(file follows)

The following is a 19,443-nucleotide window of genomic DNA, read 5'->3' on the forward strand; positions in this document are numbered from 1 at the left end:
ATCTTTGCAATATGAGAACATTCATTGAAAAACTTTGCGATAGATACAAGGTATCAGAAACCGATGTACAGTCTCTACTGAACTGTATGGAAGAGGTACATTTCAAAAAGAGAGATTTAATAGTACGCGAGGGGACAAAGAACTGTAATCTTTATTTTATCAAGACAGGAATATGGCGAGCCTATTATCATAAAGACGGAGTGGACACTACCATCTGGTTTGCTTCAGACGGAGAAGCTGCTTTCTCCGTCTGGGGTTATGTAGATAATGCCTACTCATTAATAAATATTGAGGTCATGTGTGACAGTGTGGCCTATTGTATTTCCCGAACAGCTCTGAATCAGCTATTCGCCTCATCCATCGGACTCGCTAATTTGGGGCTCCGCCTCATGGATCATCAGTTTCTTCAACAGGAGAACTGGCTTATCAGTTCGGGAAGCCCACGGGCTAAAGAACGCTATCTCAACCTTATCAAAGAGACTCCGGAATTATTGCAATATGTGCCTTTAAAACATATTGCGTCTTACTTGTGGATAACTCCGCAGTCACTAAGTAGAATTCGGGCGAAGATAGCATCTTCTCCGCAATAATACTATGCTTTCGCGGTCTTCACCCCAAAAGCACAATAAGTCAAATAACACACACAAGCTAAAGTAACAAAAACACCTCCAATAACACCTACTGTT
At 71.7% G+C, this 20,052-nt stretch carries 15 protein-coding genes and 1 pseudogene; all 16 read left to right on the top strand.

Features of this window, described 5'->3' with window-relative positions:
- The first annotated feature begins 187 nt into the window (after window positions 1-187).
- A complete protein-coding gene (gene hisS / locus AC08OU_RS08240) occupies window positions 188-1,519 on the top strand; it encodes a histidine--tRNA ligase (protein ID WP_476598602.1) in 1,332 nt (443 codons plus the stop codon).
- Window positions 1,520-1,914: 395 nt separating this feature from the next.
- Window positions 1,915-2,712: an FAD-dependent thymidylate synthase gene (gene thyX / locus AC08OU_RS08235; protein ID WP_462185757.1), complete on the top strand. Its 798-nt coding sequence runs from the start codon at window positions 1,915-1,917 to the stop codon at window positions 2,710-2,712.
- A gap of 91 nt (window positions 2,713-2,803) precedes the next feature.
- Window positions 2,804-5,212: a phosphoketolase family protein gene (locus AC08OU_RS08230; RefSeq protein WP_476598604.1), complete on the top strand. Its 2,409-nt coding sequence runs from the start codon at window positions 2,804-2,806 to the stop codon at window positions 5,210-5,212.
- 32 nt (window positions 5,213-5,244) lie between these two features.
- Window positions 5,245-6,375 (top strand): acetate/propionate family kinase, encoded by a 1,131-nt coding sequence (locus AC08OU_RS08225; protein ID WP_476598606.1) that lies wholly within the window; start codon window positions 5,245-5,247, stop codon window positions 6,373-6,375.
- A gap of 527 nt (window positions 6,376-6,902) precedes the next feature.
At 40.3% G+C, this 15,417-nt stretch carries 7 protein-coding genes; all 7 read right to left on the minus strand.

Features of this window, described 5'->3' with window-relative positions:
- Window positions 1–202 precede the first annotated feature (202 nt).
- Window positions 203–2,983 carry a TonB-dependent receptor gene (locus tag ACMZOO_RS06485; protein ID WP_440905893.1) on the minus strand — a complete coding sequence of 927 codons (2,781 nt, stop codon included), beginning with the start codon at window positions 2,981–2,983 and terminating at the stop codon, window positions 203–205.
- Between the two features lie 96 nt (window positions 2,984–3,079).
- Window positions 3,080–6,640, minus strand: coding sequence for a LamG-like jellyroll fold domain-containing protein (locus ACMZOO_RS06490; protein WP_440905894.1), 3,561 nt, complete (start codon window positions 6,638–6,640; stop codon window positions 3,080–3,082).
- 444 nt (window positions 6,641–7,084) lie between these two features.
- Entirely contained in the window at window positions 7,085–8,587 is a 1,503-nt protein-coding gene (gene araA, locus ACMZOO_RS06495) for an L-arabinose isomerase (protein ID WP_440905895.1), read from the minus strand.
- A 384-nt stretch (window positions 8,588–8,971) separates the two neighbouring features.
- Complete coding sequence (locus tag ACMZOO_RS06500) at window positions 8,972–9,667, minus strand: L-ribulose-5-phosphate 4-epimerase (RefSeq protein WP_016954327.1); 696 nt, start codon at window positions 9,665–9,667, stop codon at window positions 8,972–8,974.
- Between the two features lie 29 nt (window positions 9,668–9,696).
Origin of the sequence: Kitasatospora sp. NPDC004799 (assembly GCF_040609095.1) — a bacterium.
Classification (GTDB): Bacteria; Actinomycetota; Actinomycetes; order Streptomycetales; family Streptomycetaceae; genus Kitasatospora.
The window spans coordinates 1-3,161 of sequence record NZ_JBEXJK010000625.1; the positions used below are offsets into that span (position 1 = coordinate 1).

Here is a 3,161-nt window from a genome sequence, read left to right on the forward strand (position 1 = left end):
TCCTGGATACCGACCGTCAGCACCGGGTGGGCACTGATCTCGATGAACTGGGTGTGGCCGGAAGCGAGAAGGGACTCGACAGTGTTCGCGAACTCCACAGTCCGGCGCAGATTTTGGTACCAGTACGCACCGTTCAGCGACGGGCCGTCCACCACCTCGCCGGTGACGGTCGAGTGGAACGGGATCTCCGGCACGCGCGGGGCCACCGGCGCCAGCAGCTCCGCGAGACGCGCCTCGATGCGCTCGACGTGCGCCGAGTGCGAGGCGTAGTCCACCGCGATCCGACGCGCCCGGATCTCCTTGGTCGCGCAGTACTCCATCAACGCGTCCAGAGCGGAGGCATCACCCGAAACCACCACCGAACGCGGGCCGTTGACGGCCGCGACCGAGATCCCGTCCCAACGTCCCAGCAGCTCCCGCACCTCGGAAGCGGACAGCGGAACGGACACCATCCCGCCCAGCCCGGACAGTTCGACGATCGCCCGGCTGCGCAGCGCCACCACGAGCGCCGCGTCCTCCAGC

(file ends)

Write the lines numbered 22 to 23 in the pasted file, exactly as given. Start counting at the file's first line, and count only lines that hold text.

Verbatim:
- A 384-nt stretch (window positions 8,588–8,971) separates the two neighbouring features.
- Complete coding sequence (locus tag ACMZOO_RS06500) at window positions 8,972–9,667, minus strand: L-ribulose-5-phosphate 4-epimerase (RefSeq protein WP_016954327.1); 696 nt, start codon at window positions 9,665–9,667, stop codon at window positions 8,972–8,974.